SAY goodbye to gran’s old sherry glass.
A vigneron group instead wants one that far better suits Rutherglen muscats’ reputation as among the best you can buy.
Yesterday, 14 glasses produced by one of the world’s finest makers were given the taste test to find the one that suits best.
The list has been whittled down to three — and in the next few weeks that will be cut again to come up with the No. 1.
That will then be used for muscat tastings at Rutherglen wineries.
Georg Riedel, from the centuries-old Austrian Riedel wine glass company, was at Rutherglen for the testing.
Mr Riedel said his business used workshops — not drawing boards — to design wine glasses.
Two of the final three were found to be similar in performance and looks.
“These favoured the body, the richness and power, of the muscat,” Mr Riedel said.
“Meanwhile, there was another glass that favoured the aromatics and the delicacy of the muscats.”
Twenty-two people took part in the workshop, including 12 wine-makers and some wine journalists.
Muscats of Rutherglen chairman Colin Campbell said the group first started talking about a designated Rutherglen muscat glass six months ago.
“From there it just coincided with a trip that Georg was making to Australia and New Zealand,” he said.
Mr Campbell said glassware “makes such a difference” to how the aroma showed through.
“If you alter the dimensions or the width of the opening of the top of the glass, it will have an effect on what volatiles come through,” he said.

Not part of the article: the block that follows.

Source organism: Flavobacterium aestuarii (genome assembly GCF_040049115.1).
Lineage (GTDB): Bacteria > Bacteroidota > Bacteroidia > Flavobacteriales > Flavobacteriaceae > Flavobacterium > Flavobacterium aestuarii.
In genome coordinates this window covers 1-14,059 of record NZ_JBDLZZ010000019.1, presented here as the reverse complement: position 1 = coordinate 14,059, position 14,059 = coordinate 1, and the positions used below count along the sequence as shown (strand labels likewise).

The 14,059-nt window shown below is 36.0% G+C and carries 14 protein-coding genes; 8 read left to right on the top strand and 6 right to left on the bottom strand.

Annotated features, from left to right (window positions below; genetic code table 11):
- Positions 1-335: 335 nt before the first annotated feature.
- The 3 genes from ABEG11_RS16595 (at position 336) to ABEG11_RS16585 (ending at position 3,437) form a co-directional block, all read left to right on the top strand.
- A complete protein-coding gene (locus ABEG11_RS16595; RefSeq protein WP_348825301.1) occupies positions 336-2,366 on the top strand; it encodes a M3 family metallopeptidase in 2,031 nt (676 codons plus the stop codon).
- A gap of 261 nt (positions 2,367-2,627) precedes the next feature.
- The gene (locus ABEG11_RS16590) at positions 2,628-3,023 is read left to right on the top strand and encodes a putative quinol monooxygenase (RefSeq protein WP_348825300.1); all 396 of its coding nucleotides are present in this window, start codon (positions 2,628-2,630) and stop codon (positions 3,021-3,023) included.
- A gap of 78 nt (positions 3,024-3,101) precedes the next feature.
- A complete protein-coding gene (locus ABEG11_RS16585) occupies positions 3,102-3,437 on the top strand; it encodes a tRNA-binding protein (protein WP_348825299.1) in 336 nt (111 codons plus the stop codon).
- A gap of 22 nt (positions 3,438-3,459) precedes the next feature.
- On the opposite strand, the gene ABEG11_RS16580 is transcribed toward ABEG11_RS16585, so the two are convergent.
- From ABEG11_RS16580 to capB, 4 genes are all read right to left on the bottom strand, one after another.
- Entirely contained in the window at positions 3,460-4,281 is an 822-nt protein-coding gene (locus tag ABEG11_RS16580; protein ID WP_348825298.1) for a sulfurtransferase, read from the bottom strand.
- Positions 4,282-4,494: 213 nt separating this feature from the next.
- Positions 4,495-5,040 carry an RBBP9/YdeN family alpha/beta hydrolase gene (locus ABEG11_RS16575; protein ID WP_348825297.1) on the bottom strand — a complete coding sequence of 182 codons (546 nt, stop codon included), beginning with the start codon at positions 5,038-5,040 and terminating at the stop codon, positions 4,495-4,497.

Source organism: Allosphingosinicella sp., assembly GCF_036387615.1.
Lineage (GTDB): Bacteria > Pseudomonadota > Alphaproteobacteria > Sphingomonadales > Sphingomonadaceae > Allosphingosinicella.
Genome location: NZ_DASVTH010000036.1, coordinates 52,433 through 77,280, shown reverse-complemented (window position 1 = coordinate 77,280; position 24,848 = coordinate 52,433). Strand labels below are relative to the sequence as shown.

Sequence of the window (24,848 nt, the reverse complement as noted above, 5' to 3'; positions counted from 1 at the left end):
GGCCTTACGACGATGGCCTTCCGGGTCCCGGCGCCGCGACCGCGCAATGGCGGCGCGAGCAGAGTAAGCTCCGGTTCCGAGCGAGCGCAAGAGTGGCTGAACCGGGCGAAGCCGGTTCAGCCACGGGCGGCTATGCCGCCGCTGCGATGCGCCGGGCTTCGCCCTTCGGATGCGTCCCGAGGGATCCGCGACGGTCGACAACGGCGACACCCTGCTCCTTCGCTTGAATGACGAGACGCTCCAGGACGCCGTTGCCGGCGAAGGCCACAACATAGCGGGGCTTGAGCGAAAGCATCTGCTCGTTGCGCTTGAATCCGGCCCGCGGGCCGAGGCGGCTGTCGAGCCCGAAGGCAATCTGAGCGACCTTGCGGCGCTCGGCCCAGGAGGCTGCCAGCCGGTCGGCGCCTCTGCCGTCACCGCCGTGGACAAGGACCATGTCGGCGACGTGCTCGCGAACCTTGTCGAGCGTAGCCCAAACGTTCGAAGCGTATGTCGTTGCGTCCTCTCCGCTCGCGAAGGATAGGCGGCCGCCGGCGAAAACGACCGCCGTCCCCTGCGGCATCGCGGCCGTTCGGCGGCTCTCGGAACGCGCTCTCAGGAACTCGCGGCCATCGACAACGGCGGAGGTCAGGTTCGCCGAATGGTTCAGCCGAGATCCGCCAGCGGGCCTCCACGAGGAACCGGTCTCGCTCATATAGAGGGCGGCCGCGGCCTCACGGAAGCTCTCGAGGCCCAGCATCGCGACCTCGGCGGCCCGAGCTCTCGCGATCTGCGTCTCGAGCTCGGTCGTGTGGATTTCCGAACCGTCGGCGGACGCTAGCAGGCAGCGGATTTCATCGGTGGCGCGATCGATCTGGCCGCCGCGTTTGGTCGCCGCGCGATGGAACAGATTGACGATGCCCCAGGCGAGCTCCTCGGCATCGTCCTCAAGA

“As for the palate, the size of the bowl will help define whether you get a thin line delivered on to your tongue or a wider delivery.
“That then gives the different flavour perspective and a different feeling on the palate itself.”
Mr Campbell said he had not been involved in something like this before.
“It was absolutely fascinating just to see the differences and understand what a glass design can do,” he said.
“It’s very difficult to get a glass that suits.”
Mr Campbell said that was because muscats had four classifications, depending on age and quality.
“You start off with a really fruity one and then you get a rare, old and very rich one,” he said.
“The worst thing was that muscats were historically served in little sherry glasses, and that does nothing for the wine at all.”
Mr Campbell said once a glass was settled on, the group would again contact Mr Riedel to determine the next step.
“Our muscats here are the most accoladed wine on the international scene that Australia has,” he said.
“It’s a very special wine and for that to be recognised is just another great thing for Rutherglen.”